Cloud has many suggestions about how to develop character and integrity. Many of them he applies to practical situations in the business world. I would recommend his book to you.  But I would like to focus on two in particular. First is the power of empathy. Second is the power of showing others favor.

In life we generally classify people into two categories. Introverts and extroverts. This has more to do about where people get their energy from than necessarily how outgoing someone can be but generally extroverts like to be around people more than introverts. And perhaps many of us are even biased and would say extroverts make better leaders than introverts. But being an extrovert or introvert is different from what Cloud calls having a “connecting character” or having empathy. Cloud tells us that we empathize with others by validating their experience ( Cloud, 63). This is really hard when one person’s beliefs and reality are different than our own. This is not to say that it doesn’t matter what is true and what is good. Indeed, truth is very important. It is to say if we do not connect at the heart no one will listen to our truth, relationships will not be formed, lives will not be changed, Christ will not be made known.  For some of us it is easy to socialize, to be welcoming, easy for us to shoot the breeze. But for all of us, to one degree or another, it is difficult for us to connect with some. Especially when differences are pronounced.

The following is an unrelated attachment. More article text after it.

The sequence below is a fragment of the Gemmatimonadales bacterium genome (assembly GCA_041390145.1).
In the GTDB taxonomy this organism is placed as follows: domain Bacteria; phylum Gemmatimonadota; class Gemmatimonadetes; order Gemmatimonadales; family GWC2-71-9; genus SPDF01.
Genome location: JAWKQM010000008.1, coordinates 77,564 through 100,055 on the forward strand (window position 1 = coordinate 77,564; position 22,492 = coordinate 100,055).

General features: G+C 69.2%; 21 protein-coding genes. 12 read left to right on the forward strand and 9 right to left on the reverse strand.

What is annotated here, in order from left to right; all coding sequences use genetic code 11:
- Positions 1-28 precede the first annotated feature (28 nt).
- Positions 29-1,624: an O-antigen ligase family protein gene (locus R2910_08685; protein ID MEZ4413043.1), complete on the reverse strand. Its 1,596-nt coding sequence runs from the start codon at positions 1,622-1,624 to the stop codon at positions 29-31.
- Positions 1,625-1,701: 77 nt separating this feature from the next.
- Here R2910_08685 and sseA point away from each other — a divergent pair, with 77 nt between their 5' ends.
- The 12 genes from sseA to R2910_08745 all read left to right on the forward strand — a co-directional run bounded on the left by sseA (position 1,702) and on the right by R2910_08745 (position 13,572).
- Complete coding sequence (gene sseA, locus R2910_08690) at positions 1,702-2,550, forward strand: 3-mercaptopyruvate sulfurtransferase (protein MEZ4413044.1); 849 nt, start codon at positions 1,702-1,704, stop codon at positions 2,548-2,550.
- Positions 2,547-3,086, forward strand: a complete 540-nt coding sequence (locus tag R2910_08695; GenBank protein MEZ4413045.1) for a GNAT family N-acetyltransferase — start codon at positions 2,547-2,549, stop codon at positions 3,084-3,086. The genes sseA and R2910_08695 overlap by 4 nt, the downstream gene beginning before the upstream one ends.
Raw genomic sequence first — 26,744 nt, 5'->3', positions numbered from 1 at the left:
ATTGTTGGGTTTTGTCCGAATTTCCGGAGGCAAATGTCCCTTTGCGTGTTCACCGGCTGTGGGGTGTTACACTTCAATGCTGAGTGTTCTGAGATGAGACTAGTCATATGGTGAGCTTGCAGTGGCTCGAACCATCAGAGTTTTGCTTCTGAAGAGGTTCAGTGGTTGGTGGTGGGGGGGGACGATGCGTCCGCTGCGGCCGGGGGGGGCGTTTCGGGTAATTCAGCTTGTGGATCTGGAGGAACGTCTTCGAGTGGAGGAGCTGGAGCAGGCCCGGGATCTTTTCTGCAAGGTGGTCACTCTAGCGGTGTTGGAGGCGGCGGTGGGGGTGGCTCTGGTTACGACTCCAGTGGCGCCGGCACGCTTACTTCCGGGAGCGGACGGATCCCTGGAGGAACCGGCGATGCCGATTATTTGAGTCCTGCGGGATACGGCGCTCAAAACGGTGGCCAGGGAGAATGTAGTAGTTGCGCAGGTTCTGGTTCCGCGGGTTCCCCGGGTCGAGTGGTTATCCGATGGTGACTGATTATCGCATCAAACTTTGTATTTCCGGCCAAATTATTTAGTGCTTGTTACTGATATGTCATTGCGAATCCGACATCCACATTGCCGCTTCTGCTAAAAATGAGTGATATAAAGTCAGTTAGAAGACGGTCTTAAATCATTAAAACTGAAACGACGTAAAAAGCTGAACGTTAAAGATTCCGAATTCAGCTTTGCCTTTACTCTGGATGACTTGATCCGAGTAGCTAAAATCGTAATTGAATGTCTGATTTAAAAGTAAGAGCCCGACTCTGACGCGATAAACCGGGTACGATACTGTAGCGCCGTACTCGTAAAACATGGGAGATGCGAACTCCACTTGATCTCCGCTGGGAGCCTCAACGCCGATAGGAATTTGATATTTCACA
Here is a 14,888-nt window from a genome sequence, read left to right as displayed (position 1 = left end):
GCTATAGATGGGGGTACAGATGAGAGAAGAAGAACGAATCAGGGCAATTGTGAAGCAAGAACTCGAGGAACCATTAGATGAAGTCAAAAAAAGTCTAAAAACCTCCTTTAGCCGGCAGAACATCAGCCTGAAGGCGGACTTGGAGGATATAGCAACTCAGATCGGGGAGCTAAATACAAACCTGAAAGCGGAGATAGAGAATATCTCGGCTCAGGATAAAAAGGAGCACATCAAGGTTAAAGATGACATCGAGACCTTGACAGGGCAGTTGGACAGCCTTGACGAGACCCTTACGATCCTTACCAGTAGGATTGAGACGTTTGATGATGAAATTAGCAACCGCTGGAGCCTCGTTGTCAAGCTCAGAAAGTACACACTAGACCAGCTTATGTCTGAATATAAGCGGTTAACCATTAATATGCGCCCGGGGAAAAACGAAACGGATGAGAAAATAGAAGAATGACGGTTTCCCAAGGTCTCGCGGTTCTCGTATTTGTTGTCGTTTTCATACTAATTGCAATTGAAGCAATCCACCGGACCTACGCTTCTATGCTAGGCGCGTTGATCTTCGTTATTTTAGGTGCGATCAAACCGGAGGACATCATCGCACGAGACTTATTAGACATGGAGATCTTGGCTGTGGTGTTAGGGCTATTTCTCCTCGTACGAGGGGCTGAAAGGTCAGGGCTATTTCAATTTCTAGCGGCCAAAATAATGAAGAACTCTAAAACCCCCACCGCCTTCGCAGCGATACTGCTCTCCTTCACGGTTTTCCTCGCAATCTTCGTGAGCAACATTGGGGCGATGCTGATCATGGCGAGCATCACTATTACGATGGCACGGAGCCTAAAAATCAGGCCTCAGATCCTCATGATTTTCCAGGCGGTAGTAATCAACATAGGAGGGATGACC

Second, Cloud points out the importance of showing favor as essential for building trust. Cloud says that someone who shows favor is a person of Grace, they are for people and they are not against them. They look out for the interests of others even when they don’t have to, even when they are not being watched.  Think of the one honest mechanic you know who will not rip you off but give you a fair deal even if it doesn’t make him or her the most money.  Someone who is a person of grace and favor does not base trust on mutual performance. To quote Cloud, “ If I can only trust you to be for me when I am doing well by you, then I am in trouble. Because the truth is that I will fail you in some way somewhere along the path, and at that moment I need you to help me, not turn against me.” ( Cloud, 83). To base my favor on mutual performance does not lead to trust it leads to mutual fear of who is going to slip up first. To be a person of favor, to be a person of Grace, in Cloud’s words, “is when we extend “favor” to someone, not because they have earned it in some way, but because we just possess it to give.” (Cloud, pg 84).

If I am to be honest I have questioned my own integrity and character over this past year of ministry. I have a ways to go before I am a whole person. Perhaps you do to. And I need your help my people. I understand that sometimes I may not be the most warm or outgoing person. But my heart is to connect with you and with this community. So I ask that you don’t give up on me. And for my part I want you to know that the end of the day I am for you. My desire is to show you grace and love the best way I know how. My desire is that I may become more a man of integrity that we may become a church of integrity that the world may find no hypocrites here.

In the name of the Father, Son, and Holy Spirit Amen.